Couture: Silk

Today I’m going to attempt a real screen printing.  I’ve selected an image from Daltokyo by Gary Panter — the first drawring from the first strip.

I’m printing on a black shirt, and the drawing is with black lines on a white background.  So I can’t really print the lines themselves, but I have to print the white background instead, so I have to create an inverted print on the transparency.  (It’s very confusing.)

Side note to summarise a bit what I’ve done wrong so far.  And hopefully learned a bit from:

1) There’s a huge difference in transparency quality.  I’ve bought three different “normal” transparencies (often called “overhead transparencies” or “OHP”), and they’re all too “pebbly” to be used for much of anything.  That is, they’re very coarse, so you get a very uneven distribution of ink.  In other words, you get a lot of white spots where you want total blackness.

2) All inkjet printers aren’t created equal.  The first one I had, an HP Officejet, printed out quite badly onto transparencies and other plastics.  Most people who do stuff like this seem to prefer Epson printers, so I got one of those, and it works perfectly.

3) There are different types of squeegees, and if you use a squeegee that’s not meant for printing onto clothes, it’ll be a lot more difficult to get a good result.

4) You need lighting to expose the emulsion.  Look at my professional-looking new rig:

IMG_5544The recipes say “use either a 250W for this exposure or a 150W for that exposure”.  Well, guess what.  It’s virtually impossible to get any incandescent light bulbs in Europe these days, because of the world ending in a heat death or some other kind of trivial thing. But I’ve managed to score two 105W halogen bulbs that approximate 150W incandescents, allegedly.  And I’ve bought two really cheap Ikea desk lamps.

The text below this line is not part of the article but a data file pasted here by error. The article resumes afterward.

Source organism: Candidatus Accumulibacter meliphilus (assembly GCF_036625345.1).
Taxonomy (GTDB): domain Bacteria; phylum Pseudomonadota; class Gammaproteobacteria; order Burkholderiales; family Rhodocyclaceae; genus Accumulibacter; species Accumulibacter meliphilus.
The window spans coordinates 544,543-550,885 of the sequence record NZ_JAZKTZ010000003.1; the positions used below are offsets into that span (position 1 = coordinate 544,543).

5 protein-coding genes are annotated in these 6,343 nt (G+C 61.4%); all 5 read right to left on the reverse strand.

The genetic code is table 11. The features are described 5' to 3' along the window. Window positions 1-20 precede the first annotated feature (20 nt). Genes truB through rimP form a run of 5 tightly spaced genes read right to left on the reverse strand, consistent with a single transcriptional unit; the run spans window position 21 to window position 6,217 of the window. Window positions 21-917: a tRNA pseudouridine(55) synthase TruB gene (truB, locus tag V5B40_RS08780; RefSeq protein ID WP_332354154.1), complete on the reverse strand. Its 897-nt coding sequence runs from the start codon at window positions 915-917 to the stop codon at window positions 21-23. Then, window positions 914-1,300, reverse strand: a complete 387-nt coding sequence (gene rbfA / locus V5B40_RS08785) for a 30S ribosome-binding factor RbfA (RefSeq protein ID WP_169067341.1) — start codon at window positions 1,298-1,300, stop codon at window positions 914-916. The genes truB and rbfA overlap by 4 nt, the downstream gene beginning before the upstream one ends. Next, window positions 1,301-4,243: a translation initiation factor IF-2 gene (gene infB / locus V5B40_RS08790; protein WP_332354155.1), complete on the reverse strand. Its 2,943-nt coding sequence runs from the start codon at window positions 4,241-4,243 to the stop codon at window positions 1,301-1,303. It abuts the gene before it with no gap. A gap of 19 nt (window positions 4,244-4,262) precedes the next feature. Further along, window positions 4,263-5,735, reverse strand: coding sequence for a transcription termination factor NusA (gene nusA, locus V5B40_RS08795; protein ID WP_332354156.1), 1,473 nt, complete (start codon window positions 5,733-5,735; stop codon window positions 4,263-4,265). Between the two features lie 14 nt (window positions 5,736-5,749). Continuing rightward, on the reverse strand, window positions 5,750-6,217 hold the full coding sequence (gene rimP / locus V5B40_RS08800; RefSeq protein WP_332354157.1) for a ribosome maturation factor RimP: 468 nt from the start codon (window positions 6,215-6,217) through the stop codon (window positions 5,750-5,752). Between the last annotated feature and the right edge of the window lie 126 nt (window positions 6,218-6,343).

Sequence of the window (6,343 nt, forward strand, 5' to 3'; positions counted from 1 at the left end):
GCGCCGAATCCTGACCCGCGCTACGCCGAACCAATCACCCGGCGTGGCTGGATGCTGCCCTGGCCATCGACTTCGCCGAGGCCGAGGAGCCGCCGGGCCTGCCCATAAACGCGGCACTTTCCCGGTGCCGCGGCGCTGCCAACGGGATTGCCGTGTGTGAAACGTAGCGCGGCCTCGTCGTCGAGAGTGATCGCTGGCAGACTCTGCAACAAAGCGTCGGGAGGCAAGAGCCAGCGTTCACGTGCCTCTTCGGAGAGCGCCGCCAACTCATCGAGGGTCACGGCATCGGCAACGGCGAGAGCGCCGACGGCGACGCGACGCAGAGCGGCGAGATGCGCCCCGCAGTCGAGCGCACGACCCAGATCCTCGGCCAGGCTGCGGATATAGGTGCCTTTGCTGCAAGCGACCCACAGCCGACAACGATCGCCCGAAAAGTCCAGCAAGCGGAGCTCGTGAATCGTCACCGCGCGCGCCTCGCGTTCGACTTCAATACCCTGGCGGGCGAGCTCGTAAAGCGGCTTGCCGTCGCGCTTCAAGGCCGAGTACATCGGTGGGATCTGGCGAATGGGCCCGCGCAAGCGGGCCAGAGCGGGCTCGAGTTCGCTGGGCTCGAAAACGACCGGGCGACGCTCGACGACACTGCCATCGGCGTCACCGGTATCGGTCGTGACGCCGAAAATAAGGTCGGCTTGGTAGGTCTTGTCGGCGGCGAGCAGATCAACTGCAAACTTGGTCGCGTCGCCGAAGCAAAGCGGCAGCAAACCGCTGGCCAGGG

So here we go.  Exposure.  The chart says 16 minutes for 250W and 74 minutes for 105W, so 2x “150W-ish” should be…  35 minutes?…  At 40 centimeters.

IMG_5547Washing the silk.  I take the head off of the shower thingie and blast it.  All the non-exposed bits rise off!  Looking good, but I could perhaps have exposed for five more minutes…

IMG_5548I bought a huge whopping cutting board to have something to strap the shirt onto, so that I have an even surface to print onto.

IMG_5549 And then we just squeegee away.

IMG_5550Result!  Sort of.


My squeegee action isn’t perfect yet.  I pushed too much ink through on the right there.  Probably because I’m right-handed…

Anyway, if you know what you’re doing (and I’m vaguely starting to), and you have all the right equipment, the turnaround on screen printing is just a few hours. It’s kinda fun and it looks nice once you get the hang of it.


3 thoughts on “Couture: Silk”

  1. Regarding lighting: you should check out shops for electronics or photography. For electronics, I used “Osram Nitraphot”, which have 250W and a high UV ratio (but don’t even think of putting one of those in your Ikea desk lamp; those bulbs get hot like hell).

    1. Yeah, I went to a photography shop and said “Hi, I want a 250W lamp for doing silk screen exposures and stuff.” And the guys said “Uhm… I don’t think we have anything for that…” “I Just need a 250W lamp.” “No, for silk screening you need something with the right colour temperature .” I was young and naive (this was three weeks ago), so I just gave up and went to Ikea.

      The moral here is: Don’t listen to people who work in photo supply stores. They know naaathing.

      1. Yeah well, they might be right. When creating printed circuit boards, you need a lamp with a high UV ratio for exposure. From I could Google in the last 2 seconds, it seems that UV exposure units are used for silk screening as well, but that might be wrong.

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